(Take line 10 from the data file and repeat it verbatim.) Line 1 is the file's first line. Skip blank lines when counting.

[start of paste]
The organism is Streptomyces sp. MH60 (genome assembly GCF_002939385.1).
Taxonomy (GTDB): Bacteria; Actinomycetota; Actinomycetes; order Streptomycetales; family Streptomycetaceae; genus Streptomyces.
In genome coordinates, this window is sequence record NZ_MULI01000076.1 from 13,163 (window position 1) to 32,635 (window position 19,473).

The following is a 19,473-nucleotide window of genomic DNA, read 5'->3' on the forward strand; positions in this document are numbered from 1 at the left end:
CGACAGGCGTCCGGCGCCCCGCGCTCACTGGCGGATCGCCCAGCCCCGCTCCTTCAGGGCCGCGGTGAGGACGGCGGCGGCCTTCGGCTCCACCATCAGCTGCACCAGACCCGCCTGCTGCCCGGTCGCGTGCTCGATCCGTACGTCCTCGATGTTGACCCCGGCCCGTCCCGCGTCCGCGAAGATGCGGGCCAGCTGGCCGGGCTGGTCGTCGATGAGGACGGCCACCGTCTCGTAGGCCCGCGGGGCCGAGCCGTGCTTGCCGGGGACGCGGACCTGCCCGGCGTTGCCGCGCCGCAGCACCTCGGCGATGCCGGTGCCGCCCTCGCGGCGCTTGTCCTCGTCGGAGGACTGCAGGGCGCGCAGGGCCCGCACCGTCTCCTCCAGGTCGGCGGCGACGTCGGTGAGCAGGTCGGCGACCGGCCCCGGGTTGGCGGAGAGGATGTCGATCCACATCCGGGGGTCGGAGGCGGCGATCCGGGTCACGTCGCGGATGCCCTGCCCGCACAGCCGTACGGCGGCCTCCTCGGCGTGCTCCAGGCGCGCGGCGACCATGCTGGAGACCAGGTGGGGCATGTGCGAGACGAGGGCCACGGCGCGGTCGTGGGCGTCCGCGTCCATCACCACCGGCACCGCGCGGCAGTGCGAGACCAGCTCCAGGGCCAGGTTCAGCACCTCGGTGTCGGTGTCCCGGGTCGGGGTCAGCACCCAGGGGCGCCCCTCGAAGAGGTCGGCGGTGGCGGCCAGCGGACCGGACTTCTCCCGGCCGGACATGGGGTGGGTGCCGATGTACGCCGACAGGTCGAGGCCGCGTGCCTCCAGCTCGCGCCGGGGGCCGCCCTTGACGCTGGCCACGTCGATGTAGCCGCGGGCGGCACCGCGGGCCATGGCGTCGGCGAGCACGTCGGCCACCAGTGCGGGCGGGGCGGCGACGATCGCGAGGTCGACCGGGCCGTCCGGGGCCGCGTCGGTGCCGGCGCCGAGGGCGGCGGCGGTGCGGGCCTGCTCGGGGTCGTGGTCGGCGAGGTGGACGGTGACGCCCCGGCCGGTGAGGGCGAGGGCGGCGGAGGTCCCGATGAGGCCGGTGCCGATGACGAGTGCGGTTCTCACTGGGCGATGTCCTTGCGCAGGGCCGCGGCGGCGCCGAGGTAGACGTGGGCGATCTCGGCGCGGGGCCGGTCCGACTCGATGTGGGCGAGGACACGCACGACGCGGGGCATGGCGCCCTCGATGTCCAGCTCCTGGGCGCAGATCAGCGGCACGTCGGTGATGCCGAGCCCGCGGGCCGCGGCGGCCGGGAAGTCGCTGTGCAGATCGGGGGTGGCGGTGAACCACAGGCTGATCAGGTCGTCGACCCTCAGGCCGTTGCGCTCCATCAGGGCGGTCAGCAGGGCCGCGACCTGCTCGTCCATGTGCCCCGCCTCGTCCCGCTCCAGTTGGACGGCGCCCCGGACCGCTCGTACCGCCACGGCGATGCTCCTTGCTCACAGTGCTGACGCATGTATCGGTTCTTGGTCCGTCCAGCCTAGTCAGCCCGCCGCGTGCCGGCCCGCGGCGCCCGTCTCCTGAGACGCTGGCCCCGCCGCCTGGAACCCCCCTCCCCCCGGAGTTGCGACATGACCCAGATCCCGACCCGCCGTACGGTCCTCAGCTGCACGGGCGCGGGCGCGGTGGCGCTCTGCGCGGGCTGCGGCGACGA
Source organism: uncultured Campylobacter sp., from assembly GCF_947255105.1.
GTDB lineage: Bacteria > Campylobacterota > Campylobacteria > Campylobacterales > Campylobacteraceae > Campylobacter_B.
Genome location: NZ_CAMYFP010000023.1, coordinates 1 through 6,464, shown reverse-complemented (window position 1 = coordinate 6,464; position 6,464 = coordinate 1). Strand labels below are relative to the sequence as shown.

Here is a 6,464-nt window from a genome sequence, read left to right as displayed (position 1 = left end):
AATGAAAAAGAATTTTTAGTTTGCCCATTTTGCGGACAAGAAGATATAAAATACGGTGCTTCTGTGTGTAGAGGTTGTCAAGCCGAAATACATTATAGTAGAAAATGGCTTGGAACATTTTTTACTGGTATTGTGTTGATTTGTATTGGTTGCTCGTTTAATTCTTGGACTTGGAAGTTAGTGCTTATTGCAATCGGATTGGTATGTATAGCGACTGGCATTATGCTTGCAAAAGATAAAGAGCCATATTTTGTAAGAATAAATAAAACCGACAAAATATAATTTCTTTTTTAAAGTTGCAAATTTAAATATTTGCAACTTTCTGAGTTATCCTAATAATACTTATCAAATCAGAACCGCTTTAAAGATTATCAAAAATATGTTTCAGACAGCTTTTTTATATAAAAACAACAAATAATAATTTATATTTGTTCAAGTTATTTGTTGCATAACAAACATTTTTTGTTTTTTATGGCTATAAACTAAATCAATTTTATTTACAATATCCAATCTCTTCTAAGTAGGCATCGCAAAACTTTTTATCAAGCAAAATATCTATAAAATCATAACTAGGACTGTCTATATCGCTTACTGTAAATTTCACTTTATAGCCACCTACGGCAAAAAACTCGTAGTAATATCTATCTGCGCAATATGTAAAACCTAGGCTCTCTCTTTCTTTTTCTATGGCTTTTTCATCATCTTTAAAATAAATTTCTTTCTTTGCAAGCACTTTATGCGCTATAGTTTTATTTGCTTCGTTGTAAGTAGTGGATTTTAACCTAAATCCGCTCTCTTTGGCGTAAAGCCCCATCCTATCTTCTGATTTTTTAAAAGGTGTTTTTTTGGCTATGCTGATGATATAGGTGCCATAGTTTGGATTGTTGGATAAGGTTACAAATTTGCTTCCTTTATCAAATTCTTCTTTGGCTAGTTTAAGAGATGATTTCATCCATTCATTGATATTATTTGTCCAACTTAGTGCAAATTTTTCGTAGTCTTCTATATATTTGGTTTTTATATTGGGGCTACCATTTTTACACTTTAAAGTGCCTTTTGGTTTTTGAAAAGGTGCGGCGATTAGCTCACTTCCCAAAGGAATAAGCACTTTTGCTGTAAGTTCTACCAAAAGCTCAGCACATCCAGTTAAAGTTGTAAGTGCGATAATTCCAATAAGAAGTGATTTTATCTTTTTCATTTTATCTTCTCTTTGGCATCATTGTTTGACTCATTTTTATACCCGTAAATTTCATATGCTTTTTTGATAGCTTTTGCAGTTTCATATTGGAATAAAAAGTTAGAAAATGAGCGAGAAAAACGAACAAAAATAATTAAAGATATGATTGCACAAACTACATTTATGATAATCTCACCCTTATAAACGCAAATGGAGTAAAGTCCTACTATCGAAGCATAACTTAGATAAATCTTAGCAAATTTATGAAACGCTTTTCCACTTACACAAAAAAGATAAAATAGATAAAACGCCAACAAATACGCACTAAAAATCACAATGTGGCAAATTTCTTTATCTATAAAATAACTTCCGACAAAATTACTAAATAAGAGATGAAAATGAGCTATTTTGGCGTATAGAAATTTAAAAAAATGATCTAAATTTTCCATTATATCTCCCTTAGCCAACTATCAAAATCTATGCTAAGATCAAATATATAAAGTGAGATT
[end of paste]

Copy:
AATGAAAAAGAATTTTTAGTTTGCCCATTTTGCGGACAAGAAGATATAAAATACGGTGCTTCTGTGTGTAGAGGTTGTCAAGCCGAAATACATTATAGTAGAAAATGGCTTGGAACATTTTTTACTGGTATTGTGTTGATTTGTATTGGTTGCTCGTTTAATTCTTGGACTTGGAAGTTAGTGCTTATTGCAATCGGATTGGTATGTATAGCGACTGGCATTATGCTTGCAAAAGATAAAGAGCCATATTTTGTAAGAATAAATAAAACCGACAAAATATAATTTCTTTTTTAAAGTTGCAAATTTAAATATTTGCAACTTTCTGAGTTATCCTAATAATACTTATCAAATCAGAACCGCTTTAAAGATTATCAAAAATATGTTTCAGACAGCTTTTTTATATAAAAACAACAAATAATAATTTATATTTGTTCAAGTTATTTGTTGCATAACAAACATTTTTTGTTTTTTATGGCTATAAACTAAATCAATTTTATTTACAATATCCAATCTCTTCTAAGTAGGCATCGCAAAACTTTTTATCAAGCAAAATATCTATAAAATCATAACTAGGACTGTCTATATCGCTTACTGTAAATTTCACTTTATAGCCACCTACGGCAAAAAACTCGTAGTAATATCTATCTGCGCAATATGTAAAACCTAGGCTCTCTCTTTCTTTTTCTATGGCTTTTTCATCATCTTTAAAATAAATTTCTTTCTTTGCAAGCACTTTATGCGCTATAGTTTTATTTGCTTCGTTGTAAGTAGTGGATTTTAACCTAAATCCGCTCTCTTTGGCGTAAAGCCCCATCCTATCTTCTGATTTTTTAAAAGGTGTTTTTTTGGCTATGCTGATGATATAGGTGCCATAGTTTGGATTGTTGGATAAGGTTACAAATTTGCTTCCTTTATCAAATTCTTCTTTGGCTAGTTTAAGAGATGATTTCATCCATTCATTGATATTATTTGTCCAACTTAGTGCAAATTTTTCGTAGTCTTCTATATATTTGGTTTTTATATTGGGGCTACCATTTTTACACTTTAAAGTGCCTTTTGGTTTTTGAAAAGGTGCGGCGATTAGCTCACTTCCCAAAGGAATAAGCACTTTTGCTGTAAGTTCTACCAAAAGCTCAGCACATCCAGTTAAAGTTGTAAGTGCGATAATTCCAATAAGAAGTGATTTTATCTTTTTCATTTTATCTTCTCTTTGGCATCATTGTTTGACTCATTTTTATACCCGTAAATTTCATATGCTTTTTTGATAGCTTTTGCAGTTTCATATTGGAATAAAAAGTTAGAAAATGAGCGAGAAAAACGAACAAAAATAATTAAAGATATGATTGCACAAACTACATTTATGATAATCTCACCCTTATAAACGCAAATGGAGTAAAGTCCTACTATCGAAGCATAACTTAGATAAATCTTAGCAAATTTATGAAACGCTTTTCCACTTACACAAAAAAGATAAAATAGATAAAACGCCAACAAATACGCACTAAAAATCACAATGTGGCAAATTTCTTTATCTATAAAATAACTTCCGACAAAATTACTAAATAAGAGATGAAAATGAGCTATTTTGGCGTATAGAAATTTAAAAAAATGATCTAAATTTTCCATTATATCTCCCTTAGCCAACTATCAAAATCTATGCTAAGATCAAATATATAAAGTGAGATT